Why the new bear market theory in gold is all wrong
An old theory about bull markets is that every bull market has a theory behind it. This was true about the bull market in gold which started in 2002 and ran for almost ten years till late 2011. The price of gold during this period went up from around $280 per ounce (one troy ounce equals 31.1 grams) in January 2002 to around $1895 per ounce in September 2011.
The gold bull market had essentially two theories driving it, at different points of time. Between 2002 and September 2008, gold rallied because there was the fear of the American financial system collapsing, as the American citizens went piling on debt to buy new homes, only to sell them after a short period of time.
The American financial system came close to collapse. And some time later it was revealed that Europe was heading towards a similar and a bigger mess. Central banks around the world tried to stem the rot by printing truck loads of money. This money was first used to save the various financial institutions and banks which were on the verge of collapse. After the governments had managed to save the financial institutions from collapsing, the next lot of money printing was carried out to revive their respective economies. The hope was that by pumping more and more money into the economy, the governments would be able to ensure that there was ample money supply in the economy.
This would ensure low interest rates, leading to people borrowing and spending more, and banks lending more. This spending would lead to people buying more homes, automobiles, consumer goods and so on, helping businesses make more money and thus help revive the overall economy. Low interest rates would also help people to re-finance their homes loans, leading to lower equated monthly instalments(EMIs). The money thus saved would be spend on other things and thus add to economic growth.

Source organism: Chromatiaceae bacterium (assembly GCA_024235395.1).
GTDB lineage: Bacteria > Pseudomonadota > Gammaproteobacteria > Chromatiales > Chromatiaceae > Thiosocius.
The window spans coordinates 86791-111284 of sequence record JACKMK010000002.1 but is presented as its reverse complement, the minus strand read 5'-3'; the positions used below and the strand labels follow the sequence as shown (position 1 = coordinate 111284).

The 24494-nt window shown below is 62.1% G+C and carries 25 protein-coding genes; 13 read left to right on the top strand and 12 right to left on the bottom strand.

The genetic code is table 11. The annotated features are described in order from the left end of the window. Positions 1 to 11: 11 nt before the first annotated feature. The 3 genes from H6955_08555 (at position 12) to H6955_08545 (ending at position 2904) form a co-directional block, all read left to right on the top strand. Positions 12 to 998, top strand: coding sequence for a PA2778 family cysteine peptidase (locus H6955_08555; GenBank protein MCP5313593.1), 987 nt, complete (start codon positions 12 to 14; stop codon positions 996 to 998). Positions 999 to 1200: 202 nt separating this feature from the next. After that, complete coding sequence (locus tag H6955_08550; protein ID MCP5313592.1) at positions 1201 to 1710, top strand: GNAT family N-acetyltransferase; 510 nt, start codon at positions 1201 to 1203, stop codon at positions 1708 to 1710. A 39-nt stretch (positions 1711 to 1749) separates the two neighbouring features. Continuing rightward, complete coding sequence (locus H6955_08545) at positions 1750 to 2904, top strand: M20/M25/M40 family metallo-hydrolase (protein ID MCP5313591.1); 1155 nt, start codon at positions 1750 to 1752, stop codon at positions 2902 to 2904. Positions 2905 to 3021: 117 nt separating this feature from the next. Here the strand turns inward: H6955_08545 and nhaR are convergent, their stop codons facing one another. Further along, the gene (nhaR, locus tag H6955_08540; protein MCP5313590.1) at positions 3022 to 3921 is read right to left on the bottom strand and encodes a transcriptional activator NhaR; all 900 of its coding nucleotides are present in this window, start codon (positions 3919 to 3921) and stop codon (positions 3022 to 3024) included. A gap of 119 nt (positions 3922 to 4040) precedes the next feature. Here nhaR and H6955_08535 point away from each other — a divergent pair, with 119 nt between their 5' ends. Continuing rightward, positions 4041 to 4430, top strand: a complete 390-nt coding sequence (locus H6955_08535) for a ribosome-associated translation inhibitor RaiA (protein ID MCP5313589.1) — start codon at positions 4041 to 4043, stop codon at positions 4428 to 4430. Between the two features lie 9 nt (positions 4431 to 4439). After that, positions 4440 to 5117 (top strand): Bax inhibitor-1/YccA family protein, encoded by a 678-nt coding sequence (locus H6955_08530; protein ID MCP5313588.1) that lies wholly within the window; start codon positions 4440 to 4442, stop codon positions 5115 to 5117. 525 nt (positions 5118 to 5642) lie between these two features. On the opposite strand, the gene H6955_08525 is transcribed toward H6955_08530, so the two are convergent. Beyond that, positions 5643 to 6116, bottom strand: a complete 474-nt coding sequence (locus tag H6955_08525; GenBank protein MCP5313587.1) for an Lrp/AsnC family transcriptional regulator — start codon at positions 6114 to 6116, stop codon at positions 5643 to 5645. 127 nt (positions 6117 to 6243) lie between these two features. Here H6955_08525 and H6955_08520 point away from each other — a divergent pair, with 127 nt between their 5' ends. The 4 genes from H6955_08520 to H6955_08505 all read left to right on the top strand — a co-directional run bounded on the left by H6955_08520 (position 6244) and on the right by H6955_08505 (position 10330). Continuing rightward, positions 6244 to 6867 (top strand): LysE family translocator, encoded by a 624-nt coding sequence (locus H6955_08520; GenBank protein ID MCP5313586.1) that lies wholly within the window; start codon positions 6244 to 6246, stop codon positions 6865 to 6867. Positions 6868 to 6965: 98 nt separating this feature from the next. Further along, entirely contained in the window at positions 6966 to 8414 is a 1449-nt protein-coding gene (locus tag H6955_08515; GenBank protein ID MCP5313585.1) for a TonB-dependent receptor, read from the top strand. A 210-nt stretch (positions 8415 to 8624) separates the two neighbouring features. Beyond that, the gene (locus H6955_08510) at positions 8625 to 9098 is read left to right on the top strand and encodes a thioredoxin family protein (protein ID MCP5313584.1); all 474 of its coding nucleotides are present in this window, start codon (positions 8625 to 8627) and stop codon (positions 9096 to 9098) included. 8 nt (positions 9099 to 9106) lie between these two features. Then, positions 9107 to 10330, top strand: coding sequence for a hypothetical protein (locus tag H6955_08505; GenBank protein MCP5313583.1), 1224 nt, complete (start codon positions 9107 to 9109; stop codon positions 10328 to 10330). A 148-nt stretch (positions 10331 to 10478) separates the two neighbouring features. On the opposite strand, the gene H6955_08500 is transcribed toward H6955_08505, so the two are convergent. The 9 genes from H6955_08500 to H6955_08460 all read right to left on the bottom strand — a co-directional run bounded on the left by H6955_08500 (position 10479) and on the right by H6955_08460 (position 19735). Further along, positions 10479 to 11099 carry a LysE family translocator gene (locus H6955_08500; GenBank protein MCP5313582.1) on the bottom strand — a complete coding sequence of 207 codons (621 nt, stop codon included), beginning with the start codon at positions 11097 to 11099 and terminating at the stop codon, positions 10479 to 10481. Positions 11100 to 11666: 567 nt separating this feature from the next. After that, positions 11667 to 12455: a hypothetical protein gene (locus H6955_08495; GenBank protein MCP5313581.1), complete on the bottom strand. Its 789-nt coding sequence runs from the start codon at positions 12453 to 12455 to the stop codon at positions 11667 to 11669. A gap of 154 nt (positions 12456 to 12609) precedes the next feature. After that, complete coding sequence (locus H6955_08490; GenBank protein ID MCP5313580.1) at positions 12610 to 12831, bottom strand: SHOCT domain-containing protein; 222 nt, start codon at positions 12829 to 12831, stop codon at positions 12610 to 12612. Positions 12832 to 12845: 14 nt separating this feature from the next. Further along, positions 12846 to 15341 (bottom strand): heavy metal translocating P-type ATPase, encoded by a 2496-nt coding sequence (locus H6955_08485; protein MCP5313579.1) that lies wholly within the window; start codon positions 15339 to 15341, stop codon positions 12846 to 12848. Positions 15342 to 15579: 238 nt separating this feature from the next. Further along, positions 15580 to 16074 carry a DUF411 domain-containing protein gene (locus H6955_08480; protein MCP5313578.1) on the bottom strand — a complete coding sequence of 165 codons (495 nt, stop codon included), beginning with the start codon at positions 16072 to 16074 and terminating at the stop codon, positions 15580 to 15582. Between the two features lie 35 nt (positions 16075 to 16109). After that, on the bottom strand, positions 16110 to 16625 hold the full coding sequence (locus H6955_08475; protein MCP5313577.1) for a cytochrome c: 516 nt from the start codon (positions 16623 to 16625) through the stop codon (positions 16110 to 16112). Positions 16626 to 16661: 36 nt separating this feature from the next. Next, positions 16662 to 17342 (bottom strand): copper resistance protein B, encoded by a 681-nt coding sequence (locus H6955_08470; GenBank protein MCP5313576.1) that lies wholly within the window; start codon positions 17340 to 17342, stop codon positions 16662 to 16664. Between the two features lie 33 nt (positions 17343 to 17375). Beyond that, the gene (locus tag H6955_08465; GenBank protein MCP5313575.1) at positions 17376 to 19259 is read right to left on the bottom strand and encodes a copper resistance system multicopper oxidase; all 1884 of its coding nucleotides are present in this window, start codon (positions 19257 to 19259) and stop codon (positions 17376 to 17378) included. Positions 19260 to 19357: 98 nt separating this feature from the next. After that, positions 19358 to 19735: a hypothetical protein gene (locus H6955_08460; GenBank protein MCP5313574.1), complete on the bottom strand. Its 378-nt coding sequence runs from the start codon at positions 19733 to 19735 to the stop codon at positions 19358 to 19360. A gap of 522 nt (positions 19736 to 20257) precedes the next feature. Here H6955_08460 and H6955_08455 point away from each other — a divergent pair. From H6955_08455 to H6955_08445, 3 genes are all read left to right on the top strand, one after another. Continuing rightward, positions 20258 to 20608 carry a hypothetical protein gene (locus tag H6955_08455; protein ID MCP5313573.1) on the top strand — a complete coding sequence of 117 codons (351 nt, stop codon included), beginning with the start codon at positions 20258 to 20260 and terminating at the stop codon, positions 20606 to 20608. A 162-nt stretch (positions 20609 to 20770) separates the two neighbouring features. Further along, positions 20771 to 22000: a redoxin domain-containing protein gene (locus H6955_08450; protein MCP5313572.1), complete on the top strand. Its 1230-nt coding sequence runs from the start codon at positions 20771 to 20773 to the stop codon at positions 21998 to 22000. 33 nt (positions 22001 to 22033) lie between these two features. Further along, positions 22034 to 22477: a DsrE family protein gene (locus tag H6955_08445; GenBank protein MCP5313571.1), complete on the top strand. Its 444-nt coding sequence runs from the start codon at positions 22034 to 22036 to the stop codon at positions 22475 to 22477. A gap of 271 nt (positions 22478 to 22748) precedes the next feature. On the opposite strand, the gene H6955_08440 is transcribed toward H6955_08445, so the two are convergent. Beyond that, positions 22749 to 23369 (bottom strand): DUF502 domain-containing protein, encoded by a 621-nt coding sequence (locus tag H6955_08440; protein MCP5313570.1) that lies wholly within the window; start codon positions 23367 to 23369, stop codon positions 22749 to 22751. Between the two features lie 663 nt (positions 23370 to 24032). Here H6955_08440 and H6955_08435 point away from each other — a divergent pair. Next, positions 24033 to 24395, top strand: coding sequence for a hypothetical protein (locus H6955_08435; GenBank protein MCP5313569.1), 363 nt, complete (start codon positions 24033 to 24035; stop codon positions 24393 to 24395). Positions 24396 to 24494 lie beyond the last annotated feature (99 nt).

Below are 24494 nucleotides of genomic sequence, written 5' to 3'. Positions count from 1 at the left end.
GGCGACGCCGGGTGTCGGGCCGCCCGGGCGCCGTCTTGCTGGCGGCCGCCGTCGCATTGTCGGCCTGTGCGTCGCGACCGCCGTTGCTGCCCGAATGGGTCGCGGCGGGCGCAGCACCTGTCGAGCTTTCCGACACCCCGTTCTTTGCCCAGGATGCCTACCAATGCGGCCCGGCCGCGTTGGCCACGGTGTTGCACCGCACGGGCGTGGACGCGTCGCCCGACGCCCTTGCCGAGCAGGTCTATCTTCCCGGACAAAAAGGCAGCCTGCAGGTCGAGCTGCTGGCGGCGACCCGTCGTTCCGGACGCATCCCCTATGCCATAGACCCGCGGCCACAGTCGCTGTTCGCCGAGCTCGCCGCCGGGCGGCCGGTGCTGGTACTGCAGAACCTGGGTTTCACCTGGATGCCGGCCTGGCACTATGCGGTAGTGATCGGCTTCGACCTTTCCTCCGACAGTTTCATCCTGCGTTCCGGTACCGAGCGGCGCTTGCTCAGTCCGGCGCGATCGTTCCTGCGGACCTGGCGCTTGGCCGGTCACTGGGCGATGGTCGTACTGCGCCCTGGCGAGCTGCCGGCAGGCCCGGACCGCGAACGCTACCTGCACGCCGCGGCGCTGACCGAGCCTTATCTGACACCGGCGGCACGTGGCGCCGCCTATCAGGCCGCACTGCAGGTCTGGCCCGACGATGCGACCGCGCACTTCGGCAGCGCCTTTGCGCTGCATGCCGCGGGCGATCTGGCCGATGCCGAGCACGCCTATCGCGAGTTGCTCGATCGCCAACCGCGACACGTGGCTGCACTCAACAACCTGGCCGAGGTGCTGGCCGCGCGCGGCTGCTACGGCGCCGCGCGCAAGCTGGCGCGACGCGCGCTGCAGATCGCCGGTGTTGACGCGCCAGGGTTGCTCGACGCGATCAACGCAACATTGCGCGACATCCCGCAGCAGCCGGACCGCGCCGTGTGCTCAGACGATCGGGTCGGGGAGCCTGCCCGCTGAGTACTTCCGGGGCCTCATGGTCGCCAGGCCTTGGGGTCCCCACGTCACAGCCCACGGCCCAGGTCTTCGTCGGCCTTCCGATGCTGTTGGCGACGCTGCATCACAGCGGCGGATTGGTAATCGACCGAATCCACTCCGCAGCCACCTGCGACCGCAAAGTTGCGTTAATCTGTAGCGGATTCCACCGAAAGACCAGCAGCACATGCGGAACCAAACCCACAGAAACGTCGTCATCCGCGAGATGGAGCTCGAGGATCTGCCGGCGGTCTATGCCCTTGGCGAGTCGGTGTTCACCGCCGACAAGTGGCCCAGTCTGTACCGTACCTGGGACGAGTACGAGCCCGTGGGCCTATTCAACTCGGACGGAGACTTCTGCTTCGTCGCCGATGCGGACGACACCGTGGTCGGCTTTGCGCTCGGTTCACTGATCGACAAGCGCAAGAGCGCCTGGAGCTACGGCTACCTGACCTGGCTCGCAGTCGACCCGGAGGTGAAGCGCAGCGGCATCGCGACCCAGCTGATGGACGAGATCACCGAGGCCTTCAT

The danger here was that all this excess money floating around could chase the same number of goods and services, and lead to very high inflation, as had happened in the past. To hedge against this risk, investors started moving their money into gold. The investment in gold comes with the belief that gold retains its purchasing power over long periods of time.
As Nick Barisheff President and CEO of Bullion Management Group Inc and the author of $10,000 Gold: Why Gold s Inevitable Rise Is the Investor's Safe Haven told Firstpost in a recent interview "It took 66 ounces of gold to buy a compact car in 1971. Today it would take about 10 ounces. We can see the same ratio with houses...Today you can buy 3 average size houses for the same amount of gold you would have needed to buy 1 house in 1971 even though the prices of houses have risen significantly in dollar terms since then. That's how gold serves as a hedge against inflation and maintains its purchasing power."
With investors buying gold to hedge the risk of high inflation, the price of the yellow metal went up from $780 per ounce in mid September 2008 to around $1895 per ounce in early September 2011, which meant an absolute return of 143% over a three year period.
The price of gold has fallen since September 2011, and as I write this it quotes at around $1410 per ounce. With this fall, we now have a new theory being bandied around. And its now being said that gold rallied all these years on a misunderstanding.
As per this new theory, those investing in gold have got it all wrong. The fundamental argument about investing in gold is that excess money printing leads to high inflation and to hedge against that inflation investors buy god. But this time around the argument doesn't really hold, we are now being told. This is because the world is in the midst of a balance sheet recession.